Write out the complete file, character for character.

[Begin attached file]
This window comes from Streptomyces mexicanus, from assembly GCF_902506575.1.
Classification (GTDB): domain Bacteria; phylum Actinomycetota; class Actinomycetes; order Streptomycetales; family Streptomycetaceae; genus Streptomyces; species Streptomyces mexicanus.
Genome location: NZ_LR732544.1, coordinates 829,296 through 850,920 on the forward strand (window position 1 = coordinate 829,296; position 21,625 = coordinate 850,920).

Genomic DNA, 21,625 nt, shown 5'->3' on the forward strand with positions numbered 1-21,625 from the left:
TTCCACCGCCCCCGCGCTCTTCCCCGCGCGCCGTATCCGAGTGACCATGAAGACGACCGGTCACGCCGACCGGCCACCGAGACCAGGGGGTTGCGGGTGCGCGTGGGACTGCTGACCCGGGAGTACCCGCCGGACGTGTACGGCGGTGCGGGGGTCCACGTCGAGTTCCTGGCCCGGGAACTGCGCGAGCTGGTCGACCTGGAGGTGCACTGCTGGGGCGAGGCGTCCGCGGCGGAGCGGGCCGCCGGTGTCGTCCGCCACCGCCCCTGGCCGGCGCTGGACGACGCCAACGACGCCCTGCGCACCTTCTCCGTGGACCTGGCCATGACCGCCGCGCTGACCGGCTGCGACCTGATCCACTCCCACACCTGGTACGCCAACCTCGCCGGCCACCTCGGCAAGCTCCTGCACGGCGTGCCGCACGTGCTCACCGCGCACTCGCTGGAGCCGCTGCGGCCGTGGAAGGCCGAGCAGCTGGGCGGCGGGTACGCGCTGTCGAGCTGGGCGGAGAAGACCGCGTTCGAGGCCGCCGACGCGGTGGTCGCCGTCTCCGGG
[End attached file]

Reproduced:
This window comes from Streptomyces mexicanus, from assembly GCF_902506575.1.
Classification (GTDB): domain Bacteria; phylum Actinomycetota; class Actinomycetes; order Streptomycetales; family Streptomycetaceae; genus Streptomyces; species Streptomyces mexicanus.
Genome location: NZ_LR732544.1, coordinates 829,296 through 850,920 on the forward strand (window position 1 = coordinate 829,296; position 21,625 = coordinate 850,920).

Genomic DNA, 21,625 nt, shown 5'->3' on the forward strand with positions numbered 1-21,625 from the left:
TTCCACCGCCCCCGCGCTCTTCCCCGCGCGCCGTATCCGAGTGACCATGAAGACGACCGGTCACGCCGACCGGCCACCGAGACCAGGGGGTTGCGGGTGCGCGTGGGACTGCTGACCCGGGAGTACCCGCCGGACGTGTACGGCGGTGCGGGGGTCCACGTCGAGTTCCTGGCCCGGGAACTGCGCGAGCTGGTCGACCTGGAGGTGCACTGCTGGGGCGAGGCGTCCGCGGCGGAGCGGGCCGCCGGTGTCGTCCGCCACCGCCCCTGGCCGGCGCTGGACGACGCCAACGACGCCCTGCGCACCTTCTCCGTGGACCTGGCCATGACCGCCGCGCTGACCGGCTGCGACCTGATCCACTCCCACACCTGGTACGCCAACCTCGCCGGCCACCTCGGCAAGCTCCTGCACGGCGTGCCGCACGTGCTCACCGCGCACTCGCTGGAGCCGCTGCGGCCGTGGAAGGCCGAGCAGCTGGGCGGCGGGTACGCGCTGTCGAGCTGGGCGGAGAAGACCGCGTTCGAGGCCGCCGACGCGGTGGTCGCCGTCTCCGGG